Just to update... I rebushed the cuckoo movement, it needed two bushings in time train and one in strike train. The movements are very basic, with just a few gears inside. I made a good job and power has been restored - pendulum swinging well and movement striking rapidly! Hardest job was getting to the movement as I had to break glue joints (where bellows are mounted either side of case). However I then made two silly errors, both since rectified........... first error, I left the flywheel out of the movement when i re assembled it BUT was very easy to refit as the brass plates are wafer thin and extremely flexy.... second error, I forgot to refit the E clips!! (would you believe). I could have removed the movement again but I had glued everything back into place and didn't want to remove it all again! So, i used two slide retaining clips that I use to retain the dials to movements!! They fit perfect, very snug and secure so should prevent the components on the front of the movement from falling outwards. The clock is in the family so can easily be monitored. I did have trouble timing this movement though and sometimes the cuckoo door opens just before the cuckoo starts up on the hours. Can anyone advise on what I've done wrong here? This was my first ever Cuckoo repair :) One thing for sure is that the movement has to be set in perfect beat otherwise it stops everytime! Been running now for 3 hours with a strong tick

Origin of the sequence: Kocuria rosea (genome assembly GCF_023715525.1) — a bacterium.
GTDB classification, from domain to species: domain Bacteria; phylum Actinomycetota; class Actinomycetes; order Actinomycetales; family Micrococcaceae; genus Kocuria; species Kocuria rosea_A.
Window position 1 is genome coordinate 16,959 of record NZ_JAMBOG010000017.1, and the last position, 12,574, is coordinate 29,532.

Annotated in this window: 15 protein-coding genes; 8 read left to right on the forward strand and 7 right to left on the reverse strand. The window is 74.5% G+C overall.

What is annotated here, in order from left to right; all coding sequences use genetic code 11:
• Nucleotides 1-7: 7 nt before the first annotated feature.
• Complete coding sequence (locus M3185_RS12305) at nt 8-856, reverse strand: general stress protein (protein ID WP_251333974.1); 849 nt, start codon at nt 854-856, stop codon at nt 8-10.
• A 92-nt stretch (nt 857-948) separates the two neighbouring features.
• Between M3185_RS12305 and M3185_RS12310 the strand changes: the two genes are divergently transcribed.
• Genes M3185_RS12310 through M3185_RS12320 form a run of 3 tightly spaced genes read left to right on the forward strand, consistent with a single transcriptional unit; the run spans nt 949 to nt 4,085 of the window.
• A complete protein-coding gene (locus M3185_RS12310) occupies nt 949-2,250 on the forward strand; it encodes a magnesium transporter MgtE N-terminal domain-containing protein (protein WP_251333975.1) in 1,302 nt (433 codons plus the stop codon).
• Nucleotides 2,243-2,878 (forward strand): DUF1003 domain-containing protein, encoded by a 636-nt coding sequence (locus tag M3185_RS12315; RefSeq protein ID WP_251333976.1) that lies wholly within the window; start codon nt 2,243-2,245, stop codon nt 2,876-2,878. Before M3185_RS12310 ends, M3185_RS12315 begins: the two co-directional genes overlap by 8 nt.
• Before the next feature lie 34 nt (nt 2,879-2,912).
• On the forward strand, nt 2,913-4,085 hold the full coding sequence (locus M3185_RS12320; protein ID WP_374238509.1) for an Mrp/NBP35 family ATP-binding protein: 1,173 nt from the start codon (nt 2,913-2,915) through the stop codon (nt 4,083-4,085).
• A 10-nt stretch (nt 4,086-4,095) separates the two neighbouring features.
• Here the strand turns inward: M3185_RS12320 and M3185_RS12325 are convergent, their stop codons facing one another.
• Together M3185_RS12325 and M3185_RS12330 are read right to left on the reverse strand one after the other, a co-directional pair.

8. Chris D

    Chris D Registered User

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    Did you take off the gathering pallet? If so, you probably didn't put it back on correctly in relation to the 'wings/tabs' on the arbor that opens the door. When looking at the front of the movement the tips should point to 10 & 4 o'clock and the pallet should be in it's home position.